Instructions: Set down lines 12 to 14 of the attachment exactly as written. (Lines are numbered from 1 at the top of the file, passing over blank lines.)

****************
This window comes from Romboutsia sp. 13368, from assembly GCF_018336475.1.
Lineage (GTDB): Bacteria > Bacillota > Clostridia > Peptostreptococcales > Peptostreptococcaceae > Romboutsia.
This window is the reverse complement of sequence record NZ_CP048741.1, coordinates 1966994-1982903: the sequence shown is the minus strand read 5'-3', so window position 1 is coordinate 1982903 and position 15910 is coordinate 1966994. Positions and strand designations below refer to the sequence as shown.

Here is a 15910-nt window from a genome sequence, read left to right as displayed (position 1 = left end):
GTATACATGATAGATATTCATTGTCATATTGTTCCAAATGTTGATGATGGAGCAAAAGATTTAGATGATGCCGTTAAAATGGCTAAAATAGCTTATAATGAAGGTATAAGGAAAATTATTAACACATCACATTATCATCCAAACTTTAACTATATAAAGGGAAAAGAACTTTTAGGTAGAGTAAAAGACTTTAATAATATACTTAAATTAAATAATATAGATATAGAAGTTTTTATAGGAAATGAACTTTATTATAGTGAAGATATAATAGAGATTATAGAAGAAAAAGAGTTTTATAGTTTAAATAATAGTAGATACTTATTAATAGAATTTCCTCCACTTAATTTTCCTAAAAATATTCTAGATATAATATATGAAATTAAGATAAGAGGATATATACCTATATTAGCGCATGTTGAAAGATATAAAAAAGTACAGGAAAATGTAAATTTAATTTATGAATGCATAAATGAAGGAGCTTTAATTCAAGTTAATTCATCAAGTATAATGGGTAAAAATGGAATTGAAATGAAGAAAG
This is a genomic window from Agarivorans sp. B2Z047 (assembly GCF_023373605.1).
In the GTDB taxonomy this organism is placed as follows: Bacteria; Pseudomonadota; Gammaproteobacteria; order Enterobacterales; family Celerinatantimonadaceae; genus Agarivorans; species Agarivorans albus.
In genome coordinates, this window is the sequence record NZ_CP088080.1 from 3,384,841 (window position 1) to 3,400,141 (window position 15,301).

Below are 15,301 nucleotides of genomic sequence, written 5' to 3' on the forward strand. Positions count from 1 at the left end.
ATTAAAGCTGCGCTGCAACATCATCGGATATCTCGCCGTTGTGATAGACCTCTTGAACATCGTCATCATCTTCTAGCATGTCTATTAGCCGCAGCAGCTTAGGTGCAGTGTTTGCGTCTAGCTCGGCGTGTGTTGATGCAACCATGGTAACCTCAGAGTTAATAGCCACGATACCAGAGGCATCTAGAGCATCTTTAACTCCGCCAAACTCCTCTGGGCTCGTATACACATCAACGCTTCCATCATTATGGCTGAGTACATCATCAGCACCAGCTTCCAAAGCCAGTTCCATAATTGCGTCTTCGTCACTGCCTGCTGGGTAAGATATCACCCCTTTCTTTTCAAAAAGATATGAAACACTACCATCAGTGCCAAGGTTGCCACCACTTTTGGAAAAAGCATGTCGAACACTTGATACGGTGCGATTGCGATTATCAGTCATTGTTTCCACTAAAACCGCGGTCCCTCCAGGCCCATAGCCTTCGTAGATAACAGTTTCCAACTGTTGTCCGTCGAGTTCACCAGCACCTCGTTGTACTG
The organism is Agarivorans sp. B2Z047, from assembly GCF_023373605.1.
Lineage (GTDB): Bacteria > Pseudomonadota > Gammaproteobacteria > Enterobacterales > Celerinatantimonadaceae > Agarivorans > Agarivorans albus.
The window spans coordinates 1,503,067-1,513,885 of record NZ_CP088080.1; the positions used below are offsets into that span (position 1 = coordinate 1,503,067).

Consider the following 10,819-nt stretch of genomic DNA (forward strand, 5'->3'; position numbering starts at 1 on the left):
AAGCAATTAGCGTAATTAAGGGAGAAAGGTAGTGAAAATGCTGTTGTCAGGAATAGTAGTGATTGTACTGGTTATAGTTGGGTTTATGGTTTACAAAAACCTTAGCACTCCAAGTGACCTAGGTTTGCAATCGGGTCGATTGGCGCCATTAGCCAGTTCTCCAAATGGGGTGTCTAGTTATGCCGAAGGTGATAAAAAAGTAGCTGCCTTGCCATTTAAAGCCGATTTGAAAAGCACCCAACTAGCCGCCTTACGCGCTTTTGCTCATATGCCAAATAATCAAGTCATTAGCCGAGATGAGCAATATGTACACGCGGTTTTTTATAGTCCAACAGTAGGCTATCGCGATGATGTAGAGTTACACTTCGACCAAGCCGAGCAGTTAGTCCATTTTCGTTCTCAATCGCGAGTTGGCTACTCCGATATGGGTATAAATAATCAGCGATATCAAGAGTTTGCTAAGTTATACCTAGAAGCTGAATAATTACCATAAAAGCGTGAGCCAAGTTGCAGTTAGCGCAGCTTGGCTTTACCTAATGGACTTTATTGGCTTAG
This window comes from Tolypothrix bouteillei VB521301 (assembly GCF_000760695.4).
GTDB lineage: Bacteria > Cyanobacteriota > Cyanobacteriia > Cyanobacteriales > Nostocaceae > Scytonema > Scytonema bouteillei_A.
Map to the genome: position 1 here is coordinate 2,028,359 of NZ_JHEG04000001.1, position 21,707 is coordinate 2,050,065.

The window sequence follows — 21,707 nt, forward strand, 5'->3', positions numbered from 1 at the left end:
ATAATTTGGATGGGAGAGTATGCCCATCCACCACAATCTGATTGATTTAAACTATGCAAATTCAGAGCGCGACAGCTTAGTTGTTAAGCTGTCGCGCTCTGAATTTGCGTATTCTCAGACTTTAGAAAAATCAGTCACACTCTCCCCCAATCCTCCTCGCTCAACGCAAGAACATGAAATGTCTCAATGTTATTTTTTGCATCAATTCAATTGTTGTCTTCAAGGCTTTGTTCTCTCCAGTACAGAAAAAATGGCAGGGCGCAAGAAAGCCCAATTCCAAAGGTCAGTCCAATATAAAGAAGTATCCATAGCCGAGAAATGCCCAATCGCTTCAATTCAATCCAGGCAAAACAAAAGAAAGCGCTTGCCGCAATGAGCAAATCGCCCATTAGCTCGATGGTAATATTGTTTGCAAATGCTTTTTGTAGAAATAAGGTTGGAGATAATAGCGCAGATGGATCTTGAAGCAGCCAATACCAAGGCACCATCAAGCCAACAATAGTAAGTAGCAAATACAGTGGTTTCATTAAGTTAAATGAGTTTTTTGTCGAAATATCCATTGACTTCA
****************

Lineage (GTDB): Bacteria > Pseudomonadota > Gammaproteobacteria > Enterobacterales > Celerinatantimonadaceae > Agarivorans > Agarivorans albus.
The window spans coordinates 1,503,067-1,513,885 of record NZ_CP088080.1; the positions used below are offsets into that span (position 1 = coordinate 1,503,067).

Consider the following 10,819-nt stretch of genomic DNA (forward strand, 5'->3'; position numbering starts at 1 on the left):